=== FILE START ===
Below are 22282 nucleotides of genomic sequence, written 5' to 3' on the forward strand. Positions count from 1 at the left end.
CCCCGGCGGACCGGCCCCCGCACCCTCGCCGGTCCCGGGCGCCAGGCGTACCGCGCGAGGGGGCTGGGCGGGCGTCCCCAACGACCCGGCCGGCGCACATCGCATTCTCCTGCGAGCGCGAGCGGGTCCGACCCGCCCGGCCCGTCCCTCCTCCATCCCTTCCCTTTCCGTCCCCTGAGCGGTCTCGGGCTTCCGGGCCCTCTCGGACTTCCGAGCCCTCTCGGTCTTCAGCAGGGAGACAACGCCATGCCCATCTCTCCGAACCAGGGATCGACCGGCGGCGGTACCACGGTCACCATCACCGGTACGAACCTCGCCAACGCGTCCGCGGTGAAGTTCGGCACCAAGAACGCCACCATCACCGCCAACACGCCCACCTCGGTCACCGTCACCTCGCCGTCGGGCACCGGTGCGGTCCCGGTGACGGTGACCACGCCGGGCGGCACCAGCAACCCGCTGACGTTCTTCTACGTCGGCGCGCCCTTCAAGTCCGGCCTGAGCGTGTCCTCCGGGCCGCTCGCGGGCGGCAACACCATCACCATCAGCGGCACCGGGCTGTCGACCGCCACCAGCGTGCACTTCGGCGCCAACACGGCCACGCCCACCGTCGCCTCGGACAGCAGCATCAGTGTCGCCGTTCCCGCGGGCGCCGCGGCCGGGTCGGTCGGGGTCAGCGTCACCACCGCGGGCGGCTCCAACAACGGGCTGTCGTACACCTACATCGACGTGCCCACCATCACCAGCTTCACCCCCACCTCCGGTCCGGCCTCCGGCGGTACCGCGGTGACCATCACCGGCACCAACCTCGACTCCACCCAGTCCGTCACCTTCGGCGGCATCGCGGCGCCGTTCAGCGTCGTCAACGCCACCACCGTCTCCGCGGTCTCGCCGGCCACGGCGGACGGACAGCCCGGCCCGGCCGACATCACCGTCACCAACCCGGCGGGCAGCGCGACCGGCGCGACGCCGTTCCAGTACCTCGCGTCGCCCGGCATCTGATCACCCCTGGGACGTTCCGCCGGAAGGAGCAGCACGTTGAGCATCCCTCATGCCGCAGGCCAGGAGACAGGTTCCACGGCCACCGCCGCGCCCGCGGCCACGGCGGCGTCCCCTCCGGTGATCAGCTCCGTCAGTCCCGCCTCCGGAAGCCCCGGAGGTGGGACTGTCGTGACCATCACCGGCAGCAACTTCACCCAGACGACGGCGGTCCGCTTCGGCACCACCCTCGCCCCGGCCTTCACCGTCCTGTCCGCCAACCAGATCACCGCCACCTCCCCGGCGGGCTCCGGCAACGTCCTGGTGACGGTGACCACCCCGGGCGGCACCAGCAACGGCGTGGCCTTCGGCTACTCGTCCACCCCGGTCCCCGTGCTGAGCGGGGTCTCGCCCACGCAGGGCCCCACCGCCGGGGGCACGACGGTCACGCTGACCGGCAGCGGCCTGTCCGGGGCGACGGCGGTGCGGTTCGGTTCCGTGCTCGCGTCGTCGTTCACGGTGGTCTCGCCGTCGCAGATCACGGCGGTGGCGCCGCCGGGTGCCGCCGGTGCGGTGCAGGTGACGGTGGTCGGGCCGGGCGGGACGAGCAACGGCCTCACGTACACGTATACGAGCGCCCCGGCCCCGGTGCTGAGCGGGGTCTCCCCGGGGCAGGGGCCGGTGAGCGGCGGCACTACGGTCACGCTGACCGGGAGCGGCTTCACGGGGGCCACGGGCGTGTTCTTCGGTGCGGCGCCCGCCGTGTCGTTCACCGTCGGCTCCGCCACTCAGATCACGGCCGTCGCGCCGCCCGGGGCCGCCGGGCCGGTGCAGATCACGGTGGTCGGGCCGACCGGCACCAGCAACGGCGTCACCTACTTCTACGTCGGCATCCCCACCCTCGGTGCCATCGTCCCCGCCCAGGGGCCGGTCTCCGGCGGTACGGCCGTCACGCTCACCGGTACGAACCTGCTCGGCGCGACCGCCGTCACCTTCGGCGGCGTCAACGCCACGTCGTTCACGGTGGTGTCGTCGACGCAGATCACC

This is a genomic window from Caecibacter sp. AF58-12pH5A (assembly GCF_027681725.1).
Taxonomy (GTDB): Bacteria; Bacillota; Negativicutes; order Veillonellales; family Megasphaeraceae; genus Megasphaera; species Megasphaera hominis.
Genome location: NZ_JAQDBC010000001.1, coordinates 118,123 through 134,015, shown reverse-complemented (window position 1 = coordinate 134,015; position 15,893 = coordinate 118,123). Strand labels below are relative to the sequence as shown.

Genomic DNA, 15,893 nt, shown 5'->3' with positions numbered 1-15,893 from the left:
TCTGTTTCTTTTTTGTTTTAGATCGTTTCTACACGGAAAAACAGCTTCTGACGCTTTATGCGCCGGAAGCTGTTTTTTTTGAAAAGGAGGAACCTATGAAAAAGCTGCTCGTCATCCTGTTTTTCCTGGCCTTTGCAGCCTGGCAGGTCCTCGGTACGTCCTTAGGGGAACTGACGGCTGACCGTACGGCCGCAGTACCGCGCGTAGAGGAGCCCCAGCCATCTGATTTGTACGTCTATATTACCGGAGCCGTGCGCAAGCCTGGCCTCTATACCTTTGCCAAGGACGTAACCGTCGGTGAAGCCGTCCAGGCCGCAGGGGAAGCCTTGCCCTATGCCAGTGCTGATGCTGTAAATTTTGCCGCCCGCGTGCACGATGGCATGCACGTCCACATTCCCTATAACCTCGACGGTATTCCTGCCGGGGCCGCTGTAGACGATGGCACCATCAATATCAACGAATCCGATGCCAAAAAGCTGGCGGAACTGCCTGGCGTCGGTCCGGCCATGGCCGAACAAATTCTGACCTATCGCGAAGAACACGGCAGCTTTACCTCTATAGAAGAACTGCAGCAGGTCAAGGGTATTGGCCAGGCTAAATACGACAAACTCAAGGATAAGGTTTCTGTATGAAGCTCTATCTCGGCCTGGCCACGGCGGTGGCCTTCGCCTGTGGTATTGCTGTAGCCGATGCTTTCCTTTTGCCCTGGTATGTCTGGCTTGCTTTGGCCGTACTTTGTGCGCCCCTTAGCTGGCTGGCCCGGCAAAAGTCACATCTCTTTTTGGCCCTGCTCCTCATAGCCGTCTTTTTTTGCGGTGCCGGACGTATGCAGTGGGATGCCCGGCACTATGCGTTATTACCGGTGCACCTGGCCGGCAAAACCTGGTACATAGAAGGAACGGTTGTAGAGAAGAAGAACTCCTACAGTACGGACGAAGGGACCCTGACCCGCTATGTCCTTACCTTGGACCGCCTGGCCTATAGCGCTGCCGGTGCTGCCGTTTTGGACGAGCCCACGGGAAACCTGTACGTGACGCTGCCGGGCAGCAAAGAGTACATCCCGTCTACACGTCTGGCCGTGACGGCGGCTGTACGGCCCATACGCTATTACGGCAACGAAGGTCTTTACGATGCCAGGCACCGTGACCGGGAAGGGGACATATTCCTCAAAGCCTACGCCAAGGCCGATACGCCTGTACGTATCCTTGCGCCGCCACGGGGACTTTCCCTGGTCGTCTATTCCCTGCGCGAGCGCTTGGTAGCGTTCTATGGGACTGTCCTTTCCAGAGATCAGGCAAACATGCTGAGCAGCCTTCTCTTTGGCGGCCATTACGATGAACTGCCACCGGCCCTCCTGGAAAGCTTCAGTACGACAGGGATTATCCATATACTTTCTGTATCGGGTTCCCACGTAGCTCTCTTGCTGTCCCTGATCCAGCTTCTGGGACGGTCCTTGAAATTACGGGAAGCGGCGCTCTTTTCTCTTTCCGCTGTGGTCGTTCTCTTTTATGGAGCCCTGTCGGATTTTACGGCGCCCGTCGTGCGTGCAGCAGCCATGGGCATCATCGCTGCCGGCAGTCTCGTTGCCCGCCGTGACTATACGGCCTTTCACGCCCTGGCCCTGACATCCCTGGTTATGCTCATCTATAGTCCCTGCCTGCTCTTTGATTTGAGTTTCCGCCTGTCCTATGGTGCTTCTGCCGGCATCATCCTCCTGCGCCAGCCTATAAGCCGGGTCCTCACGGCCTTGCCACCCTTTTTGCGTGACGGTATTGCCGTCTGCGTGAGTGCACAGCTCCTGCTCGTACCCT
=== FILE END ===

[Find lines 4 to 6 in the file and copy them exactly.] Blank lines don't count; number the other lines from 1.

Taxonomy (GTDB): Bacteria; Bacillota; Negativicutes; order Veillonellales; family Megasphaeraceae; genus Megasphaera; species Megasphaera hominis.
Genome location: NZ_JAQDBC010000001.1, coordinates 118,123 through 134,015, shown reverse-complemented (window position 1 = coordinate 134,015; position 15,893 = coordinate 118,123). Strand labels below are relative to the sequence as shown.

Genomic DNA, 15,893 nt, shown 5'->3' with positions numbered 1-15,893 from the left: